Who is this person in whose mind I might occupy a small space and to whom I’ll tell my actual dreams?by Anna Blundy / June 18, 2015 / Leave a comment
It was a grey, low cloud London day. I stomped down the road from where I’d parked to my psychoanalyst’s remarkable-for-being-unremarkable house. I have been for supervision at other analysts’ houses—one super-modern thing down a track by Hampstead Heath, another a soft-lit, creamy mansion in Maida Vale. My analyst lives near motorways, a massive football stadium, a kebab shop. My analyst.
The first time I came here I parked right outside. That’s how long ago it was. Before parking restrictions. I probably had a shaking hangover; I certainly hadn’t slept for three nights in a row; I was dressed up to look confident, properly held together, sexy and intimidating. I believed myself to be all those things, ignoring as extraneous to my personality my fear of the Tube, lifts, flying, tunnels, night-time, unexpected noise, terrorism, fire… well, you get the picture.
I climbed the carpeted stairs in 1994, probably sneering at the house’s location (aforedescribed), décor (neutral), the style of the coats on the pegs (outdoorsy), the art on the walls (prints of buildings). How on earth could someone so obviously ordinary be of help to someone so obviously extraordinary (me)? There is literature in psychology about “the freedom to be ordinary” and, 20 years later I have a labrador dog and an estate car, teenaged children and a buggered-up ankle from running. Arriviste?
Yesterday I was comforted by the smell of the house, climbing the stairs of a family home in which the kids have grown up and gone in the years I’ve been visiting; art on the walls that documents the places that are precious to this family; coats in which they’ve been for rainy walks together, carpets trodden by friends and relatives of all ages… and patients, too.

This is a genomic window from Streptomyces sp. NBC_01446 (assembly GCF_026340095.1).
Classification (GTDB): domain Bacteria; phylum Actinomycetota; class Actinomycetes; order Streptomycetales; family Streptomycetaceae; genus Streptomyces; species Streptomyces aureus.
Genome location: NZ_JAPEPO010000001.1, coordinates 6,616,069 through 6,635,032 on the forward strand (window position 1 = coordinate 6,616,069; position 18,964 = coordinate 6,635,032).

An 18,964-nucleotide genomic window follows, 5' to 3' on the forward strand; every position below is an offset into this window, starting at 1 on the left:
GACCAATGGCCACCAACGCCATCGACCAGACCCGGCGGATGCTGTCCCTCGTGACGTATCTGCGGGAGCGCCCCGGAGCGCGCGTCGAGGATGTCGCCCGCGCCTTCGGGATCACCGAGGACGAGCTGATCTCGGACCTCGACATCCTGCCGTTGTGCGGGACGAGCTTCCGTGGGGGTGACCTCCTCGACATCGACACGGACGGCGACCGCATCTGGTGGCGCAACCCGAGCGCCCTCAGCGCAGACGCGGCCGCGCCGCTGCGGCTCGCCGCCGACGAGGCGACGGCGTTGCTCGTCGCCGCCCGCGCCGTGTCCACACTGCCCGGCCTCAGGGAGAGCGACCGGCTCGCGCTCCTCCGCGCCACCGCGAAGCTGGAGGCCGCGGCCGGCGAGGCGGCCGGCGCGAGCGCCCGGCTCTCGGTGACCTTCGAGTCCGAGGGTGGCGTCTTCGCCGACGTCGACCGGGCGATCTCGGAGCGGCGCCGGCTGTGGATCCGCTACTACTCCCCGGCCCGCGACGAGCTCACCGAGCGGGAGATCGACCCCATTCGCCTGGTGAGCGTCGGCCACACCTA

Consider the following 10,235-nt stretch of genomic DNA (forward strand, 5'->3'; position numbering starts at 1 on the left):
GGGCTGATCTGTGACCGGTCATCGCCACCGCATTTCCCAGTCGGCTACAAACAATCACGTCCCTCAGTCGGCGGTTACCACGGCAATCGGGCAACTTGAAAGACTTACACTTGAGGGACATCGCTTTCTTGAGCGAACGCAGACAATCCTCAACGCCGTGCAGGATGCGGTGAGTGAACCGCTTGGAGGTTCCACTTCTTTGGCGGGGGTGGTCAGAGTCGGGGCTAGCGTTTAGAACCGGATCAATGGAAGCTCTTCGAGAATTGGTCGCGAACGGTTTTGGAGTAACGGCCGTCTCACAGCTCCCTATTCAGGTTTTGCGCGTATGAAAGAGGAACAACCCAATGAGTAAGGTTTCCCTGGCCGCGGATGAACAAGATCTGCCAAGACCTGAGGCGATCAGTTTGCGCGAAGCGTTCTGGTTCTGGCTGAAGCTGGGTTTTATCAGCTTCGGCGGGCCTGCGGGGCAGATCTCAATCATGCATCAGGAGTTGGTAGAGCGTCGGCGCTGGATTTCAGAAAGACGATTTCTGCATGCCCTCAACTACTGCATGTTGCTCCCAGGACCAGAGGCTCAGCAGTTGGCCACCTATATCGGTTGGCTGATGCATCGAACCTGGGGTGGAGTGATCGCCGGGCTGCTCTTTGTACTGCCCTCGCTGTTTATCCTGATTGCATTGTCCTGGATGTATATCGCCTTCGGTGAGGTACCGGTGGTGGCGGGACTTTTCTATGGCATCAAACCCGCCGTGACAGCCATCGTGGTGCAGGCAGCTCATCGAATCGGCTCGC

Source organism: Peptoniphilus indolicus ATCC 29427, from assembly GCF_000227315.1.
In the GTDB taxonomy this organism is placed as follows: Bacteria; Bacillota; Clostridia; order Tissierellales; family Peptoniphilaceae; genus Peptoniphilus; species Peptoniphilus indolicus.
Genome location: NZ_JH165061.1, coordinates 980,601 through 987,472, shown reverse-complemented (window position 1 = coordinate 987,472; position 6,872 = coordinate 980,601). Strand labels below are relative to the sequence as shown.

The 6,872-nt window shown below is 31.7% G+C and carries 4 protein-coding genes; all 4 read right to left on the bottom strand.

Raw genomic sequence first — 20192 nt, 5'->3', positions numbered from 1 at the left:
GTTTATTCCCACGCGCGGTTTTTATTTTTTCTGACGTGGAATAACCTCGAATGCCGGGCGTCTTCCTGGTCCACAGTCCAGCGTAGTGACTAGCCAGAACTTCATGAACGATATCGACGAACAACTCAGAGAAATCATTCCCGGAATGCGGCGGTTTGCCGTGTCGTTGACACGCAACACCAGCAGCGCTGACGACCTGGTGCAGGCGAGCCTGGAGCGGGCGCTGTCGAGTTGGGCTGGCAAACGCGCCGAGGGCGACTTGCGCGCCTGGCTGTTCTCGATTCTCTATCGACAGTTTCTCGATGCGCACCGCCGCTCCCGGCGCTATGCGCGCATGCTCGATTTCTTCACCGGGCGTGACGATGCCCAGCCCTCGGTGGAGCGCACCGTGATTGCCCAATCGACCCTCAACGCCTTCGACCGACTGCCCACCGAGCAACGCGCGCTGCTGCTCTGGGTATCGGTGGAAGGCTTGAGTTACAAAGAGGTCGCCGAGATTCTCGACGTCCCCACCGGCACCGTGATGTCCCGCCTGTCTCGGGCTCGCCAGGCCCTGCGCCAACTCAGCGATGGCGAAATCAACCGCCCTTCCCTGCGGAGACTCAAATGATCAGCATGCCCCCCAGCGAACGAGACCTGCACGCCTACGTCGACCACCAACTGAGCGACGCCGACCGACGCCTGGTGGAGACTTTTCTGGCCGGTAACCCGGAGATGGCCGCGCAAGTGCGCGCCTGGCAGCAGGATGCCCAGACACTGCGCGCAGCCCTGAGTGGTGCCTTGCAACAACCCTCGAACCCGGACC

Relieved now to be in there instead of outside alone, I looked at my analyst, at the bowls and ornaments, paintings and books, so familiar and so odd (what even is that by the vase? A seal? An otter? Just a smooth stone?). Not for the first time, I raised the question of my applying for training at the revered Institute of Psychoanalysis, o hallowed place of… well, psychoanalysis.
A more intensive treatment AND training than psychotherapy, involving daily on-the-couch treatment over years. The very long training is free, the cost being the student’s own analysis—five times a week, 50 minutes a day for at least five years, at a minimum cost of £50 a day.
“I won’t be able to be your training analyst,” he said, taking a sip of water. I saw him three times a week for two years in my twenties, five times a week for two years in my early forties, dropping in during the fallow periods. “Because of age. Mine, not yours,” he qualified. What? He’s going to DIE before I finish training? “Well, retire, perhaps,” he smiled. Oh God! “What do I do?” I asked, suddenly four years old, lost in a shopping centre.
As someone recently separated, facing the impossibly exhausting, uninviting prospect of sharing stories of childhood, books read, films seen, people known with someone new (How? How would I even begin?), the thought of finding a new analyst has horrible parallels. Who is this person in whose mind I might occupy a small space and to whom I’ll tell my actual dreams? I feel as though I’m putting myself up for adoption and can’t imagine anyone choosing this ragged specimen.
He will help me, he says, so it’s not the last time I’ll shut the door behind me, wonder what happened to the torn off gate, the bell that didn’t work for 18 years. But when I walked back to my car yesterday up the grey, suburban street, I knew something, yet another thing, was ending.